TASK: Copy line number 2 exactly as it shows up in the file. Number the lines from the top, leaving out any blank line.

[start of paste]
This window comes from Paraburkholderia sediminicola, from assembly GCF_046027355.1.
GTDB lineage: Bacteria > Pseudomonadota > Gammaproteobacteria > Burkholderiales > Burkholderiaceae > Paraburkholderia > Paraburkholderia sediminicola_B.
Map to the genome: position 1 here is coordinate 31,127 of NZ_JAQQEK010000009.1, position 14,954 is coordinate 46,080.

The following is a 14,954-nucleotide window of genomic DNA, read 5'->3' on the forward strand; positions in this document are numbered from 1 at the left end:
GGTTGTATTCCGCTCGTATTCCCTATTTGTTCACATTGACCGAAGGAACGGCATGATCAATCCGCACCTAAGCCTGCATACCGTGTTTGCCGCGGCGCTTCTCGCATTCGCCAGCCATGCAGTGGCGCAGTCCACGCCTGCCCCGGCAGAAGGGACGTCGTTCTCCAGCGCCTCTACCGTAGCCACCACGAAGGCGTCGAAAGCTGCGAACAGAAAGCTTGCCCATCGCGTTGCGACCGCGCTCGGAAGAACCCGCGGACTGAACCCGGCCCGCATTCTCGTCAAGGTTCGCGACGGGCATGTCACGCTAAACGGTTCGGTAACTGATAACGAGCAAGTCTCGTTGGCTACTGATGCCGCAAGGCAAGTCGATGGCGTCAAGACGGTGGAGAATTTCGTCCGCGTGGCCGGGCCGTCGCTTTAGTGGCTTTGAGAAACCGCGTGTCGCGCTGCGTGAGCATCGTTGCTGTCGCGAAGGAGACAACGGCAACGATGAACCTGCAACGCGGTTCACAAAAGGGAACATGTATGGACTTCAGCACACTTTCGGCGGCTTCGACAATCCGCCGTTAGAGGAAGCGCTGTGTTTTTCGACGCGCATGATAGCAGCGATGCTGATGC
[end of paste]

GTDB lineage: Bacteria > Pseudomonadota > Gammaproteobacteria > Burkholderiales > Burkholderiaceae > Paraburkholderia > Paraburkholderia sediminicola_B.